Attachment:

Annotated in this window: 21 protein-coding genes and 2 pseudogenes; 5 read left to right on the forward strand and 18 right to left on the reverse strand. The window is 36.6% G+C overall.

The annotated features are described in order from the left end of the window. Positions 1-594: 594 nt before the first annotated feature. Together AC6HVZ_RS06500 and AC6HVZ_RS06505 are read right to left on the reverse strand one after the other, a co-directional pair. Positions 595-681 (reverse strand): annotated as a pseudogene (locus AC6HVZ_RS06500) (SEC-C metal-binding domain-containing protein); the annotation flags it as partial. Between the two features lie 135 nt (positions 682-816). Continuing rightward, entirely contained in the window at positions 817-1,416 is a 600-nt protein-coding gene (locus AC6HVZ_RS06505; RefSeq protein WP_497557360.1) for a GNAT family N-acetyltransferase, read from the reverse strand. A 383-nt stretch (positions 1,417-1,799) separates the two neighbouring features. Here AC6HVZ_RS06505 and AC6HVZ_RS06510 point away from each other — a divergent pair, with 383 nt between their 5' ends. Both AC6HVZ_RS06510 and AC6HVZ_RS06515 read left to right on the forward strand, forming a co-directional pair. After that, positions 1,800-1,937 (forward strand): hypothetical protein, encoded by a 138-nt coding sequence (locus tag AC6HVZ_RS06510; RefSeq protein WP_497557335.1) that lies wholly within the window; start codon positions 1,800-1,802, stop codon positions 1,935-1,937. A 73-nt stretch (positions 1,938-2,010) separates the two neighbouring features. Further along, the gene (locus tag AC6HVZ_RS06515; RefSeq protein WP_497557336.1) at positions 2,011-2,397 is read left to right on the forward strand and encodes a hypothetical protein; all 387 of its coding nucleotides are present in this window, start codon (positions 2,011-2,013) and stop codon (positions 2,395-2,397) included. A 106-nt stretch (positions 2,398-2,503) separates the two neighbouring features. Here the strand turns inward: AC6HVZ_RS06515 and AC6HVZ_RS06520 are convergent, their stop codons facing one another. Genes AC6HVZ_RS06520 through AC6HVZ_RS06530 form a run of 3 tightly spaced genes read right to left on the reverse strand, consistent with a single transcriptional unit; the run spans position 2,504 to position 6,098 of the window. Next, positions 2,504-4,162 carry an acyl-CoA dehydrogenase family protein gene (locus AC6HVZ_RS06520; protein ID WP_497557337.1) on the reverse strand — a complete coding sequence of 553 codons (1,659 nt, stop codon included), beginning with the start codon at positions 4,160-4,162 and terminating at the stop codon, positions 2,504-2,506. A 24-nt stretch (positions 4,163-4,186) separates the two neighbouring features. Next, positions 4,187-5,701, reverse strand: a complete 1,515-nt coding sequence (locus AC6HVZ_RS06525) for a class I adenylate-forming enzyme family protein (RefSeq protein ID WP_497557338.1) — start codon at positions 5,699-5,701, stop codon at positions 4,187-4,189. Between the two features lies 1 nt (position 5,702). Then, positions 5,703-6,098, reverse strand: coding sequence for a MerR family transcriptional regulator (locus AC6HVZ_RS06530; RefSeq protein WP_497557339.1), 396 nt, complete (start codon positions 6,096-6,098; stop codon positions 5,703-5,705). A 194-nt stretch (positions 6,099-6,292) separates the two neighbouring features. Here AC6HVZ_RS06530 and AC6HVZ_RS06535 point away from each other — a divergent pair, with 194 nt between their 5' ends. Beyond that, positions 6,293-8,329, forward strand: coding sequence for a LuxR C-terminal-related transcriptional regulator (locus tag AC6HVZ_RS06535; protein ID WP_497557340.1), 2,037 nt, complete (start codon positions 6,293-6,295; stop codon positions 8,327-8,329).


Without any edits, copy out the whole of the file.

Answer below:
Annotated in this window: 21 protein-coding genes and 2 pseudogenes; 5 read left to right on the forward strand and 18 right to left on the reverse strand. The window is 36.6% G+C overall.

The annotated features are described in order from the left end of the window. Positions 1-594: 594 nt before the first annotated feature. Together AC6HVZ_RS06500 and AC6HVZ_RS06505 are read right to left on the reverse strand one after the other, a co-directional pair. Positions 595-681 (reverse strand): annotated as a pseudogene (locus AC6HVZ_RS06500) (SEC-C metal-binding domain-containing protein); the annotation flags it as partial. Between the two features lie 135 nt (positions 682-816). Continuing rightward, entirely contained in the window at positions 817-1,416 is a 600-nt protein-coding gene (locus AC6HVZ_RS06505; RefSeq protein WP_497557360.1) for a GNAT family N-acetyltransferase, read from the reverse strand. A 383-nt stretch (positions 1,417-1,799) separates the two neighbouring features. Here AC6HVZ_RS06505 and AC6HVZ_RS06510 point away from each other — a divergent pair, with 383 nt between their 5' ends. Both AC6HVZ_RS06510 and AC6HVZ_RS06515 read left to right on the forward strand, forming a co-directional pair. After that, positions 1,800-1,937 (forward strand): hypothetical protein, encoded by a 138-nt coding sequence (locus tag AC6HVZ_RS06510; RefSeq protein WP_497557335.1) that lies wholly within the window; start codon positions 1,800-1,802, stop codon positions 1,935-1,937. A 73-nt stretch (positions 1,938-2,010) separates the two neighbouring features. Further along, the gene (locus tag AC6HVZ_RS06515; RefSeq protein WP_497557336.1) at positions 2,011-2,397 is read left to right on the forward strand and encodes a hypothetical protein; all 387 of its coding nucleotides are present in this window, start codon (positions 2,011-2,013) and stop codon (positions 2,395-2,397) included. A 106-nt stretch (positions 2,398-2,503) separates the two neighbouring features. Here the strand turns inward: AC6HVZ_RS06515 and AC6HVZ_RS06520 are convergent, their stop codons facing one another. Genes AC6HVZ_RS06520 through AC6HVZ_RS06530 form a run of 3 tightly spaced genes read right to left on the reverse strand, consistent with a single transcriptional unit; the run spans position 2,504 to position 6,098 of the window. Next, positions 2,504-4,162 carry an acyl-CoA dehydrogenase family protein gene (locus AC6HVZ_RS06520; protein ID WP_497557337.1) on the reverse strand — a complete coding sequence of 553 codons (1,659 nt, stop codon included), beginning with the start codon at positions 4,160-4,162 and terminating at the stop codon, positions 2,504-2,506. A 24-nt stretch (positions 4,163-4,186) separates the two neighbouring features. Next, positions 4,187-5,701, reverse strand: a complete 1,515-nt coding sequence (locus AC6HVZ_RS06525) for a class I adenylate-forming enzyme family protein (RefSeq protein ID WP_497557338.1) — start codon at positions 5,699-5,701, stop codon at positions 4,187-4,189. Between the two features lies 1 nt (position 5,702). Then, positions 5,703-6,098, reverse strand: coding sequence for a MerR family transcriptional regulator (locus AC6HVZ_RS06530; RefSeq protein WP_497557339.1), 396 nt, complete (start codon positions 6,096-6,098; stop codon positions 5,703-5,705). A 194-nt stretch (positions 6,099-6,292) separates the two neighbouring features. Here AC6HVZ_RS06530 and AC6HVZ_RS06535 point away from each other — a divergent pair, with 194 nt between their 5' ends. Beyond that, positions 6,293-8,329, forward strand: coding sequence for a LuxR C-terminal-related transcriptional regulator (locus tag AC6HVZ_RS06535; protein ID WP_497557340.1), 2,037 nt, complete (start codon positions 6,293-6,295; stop codon positions 8,327-8,329).